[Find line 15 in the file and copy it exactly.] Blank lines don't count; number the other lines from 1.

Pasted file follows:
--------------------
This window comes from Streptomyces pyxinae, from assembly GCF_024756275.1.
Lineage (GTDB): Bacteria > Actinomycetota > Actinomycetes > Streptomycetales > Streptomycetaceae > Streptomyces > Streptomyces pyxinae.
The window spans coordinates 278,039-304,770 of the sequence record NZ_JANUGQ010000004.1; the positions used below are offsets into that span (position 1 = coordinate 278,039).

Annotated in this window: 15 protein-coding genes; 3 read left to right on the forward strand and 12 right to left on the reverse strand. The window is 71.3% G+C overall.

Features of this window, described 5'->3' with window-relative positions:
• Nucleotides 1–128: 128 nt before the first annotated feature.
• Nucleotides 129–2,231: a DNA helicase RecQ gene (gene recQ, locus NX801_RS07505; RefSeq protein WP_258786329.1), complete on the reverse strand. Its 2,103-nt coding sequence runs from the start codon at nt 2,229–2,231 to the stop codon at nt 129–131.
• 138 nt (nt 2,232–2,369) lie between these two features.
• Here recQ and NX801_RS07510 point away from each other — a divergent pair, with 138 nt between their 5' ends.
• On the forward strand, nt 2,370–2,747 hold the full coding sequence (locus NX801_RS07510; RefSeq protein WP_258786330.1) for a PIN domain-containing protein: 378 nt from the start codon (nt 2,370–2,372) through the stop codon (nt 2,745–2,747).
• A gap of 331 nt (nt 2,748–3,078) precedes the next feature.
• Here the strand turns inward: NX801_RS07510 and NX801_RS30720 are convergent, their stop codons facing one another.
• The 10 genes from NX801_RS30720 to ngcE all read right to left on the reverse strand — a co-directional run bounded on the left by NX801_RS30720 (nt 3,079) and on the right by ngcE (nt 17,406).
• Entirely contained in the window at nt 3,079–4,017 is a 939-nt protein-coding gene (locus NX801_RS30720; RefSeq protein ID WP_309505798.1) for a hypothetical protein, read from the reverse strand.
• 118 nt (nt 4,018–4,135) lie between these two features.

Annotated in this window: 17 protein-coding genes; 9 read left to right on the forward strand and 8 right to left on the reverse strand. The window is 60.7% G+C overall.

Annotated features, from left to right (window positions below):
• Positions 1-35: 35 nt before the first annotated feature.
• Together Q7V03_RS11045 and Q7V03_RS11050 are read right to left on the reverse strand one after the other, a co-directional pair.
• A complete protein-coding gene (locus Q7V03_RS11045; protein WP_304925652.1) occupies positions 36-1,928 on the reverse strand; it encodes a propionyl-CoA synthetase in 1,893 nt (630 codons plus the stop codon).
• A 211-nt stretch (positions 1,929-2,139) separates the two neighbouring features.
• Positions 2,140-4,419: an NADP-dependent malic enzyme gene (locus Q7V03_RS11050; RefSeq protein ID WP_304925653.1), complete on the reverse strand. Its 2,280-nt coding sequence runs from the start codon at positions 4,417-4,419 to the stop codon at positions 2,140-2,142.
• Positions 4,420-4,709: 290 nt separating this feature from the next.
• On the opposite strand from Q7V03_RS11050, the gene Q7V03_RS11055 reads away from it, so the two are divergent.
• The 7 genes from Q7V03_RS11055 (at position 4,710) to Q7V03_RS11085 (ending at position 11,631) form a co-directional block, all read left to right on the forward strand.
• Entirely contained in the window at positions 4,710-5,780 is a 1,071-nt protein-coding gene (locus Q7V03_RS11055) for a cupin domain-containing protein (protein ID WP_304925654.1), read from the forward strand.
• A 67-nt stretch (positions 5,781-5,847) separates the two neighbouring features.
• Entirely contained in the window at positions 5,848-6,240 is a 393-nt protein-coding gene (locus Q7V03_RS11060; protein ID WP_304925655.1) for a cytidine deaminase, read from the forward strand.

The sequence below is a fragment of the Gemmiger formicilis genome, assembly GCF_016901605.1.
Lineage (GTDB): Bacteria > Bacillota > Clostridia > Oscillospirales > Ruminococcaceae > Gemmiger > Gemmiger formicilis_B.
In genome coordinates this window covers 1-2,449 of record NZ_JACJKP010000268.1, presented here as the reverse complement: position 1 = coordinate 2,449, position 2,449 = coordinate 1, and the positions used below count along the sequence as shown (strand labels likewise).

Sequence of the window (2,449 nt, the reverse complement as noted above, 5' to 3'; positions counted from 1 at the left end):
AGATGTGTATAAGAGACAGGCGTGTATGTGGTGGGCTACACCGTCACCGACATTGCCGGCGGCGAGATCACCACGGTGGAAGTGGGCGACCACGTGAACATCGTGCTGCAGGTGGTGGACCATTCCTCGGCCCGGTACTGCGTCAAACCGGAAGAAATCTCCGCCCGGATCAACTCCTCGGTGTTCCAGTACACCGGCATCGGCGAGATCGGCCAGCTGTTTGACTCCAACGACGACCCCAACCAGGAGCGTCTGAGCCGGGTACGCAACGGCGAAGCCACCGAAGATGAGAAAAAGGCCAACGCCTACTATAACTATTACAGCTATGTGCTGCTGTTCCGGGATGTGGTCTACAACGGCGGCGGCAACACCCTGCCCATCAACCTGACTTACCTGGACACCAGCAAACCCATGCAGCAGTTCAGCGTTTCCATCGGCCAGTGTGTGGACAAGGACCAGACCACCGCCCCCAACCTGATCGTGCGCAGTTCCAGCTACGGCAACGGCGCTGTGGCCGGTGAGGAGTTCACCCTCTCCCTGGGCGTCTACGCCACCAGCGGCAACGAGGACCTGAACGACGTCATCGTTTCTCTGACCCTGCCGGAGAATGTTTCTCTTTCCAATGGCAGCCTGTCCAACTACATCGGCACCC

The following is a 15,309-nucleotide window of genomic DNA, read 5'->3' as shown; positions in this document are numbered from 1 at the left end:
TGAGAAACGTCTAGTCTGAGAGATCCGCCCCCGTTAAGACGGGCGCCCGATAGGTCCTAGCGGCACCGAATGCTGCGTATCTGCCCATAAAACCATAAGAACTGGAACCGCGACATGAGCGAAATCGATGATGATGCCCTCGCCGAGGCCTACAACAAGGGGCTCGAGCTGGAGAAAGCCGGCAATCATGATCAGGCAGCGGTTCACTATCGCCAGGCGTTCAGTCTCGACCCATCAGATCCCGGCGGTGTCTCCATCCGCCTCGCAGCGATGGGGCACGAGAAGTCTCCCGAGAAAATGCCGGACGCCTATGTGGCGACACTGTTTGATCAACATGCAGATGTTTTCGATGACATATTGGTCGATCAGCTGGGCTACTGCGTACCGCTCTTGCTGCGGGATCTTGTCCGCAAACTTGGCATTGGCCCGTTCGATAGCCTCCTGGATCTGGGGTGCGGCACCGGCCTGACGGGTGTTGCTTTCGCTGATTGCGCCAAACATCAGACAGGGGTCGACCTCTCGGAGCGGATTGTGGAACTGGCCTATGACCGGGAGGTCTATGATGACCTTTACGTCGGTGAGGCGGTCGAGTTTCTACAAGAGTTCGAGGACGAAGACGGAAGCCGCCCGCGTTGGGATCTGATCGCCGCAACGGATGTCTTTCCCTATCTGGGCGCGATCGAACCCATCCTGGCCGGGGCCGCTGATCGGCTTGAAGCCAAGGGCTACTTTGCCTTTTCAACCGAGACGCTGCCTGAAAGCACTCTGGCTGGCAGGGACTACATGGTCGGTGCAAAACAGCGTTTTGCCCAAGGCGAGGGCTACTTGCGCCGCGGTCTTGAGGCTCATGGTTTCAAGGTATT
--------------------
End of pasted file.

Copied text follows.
• 118 nt (nt 4,018–4,135) lie between these two features.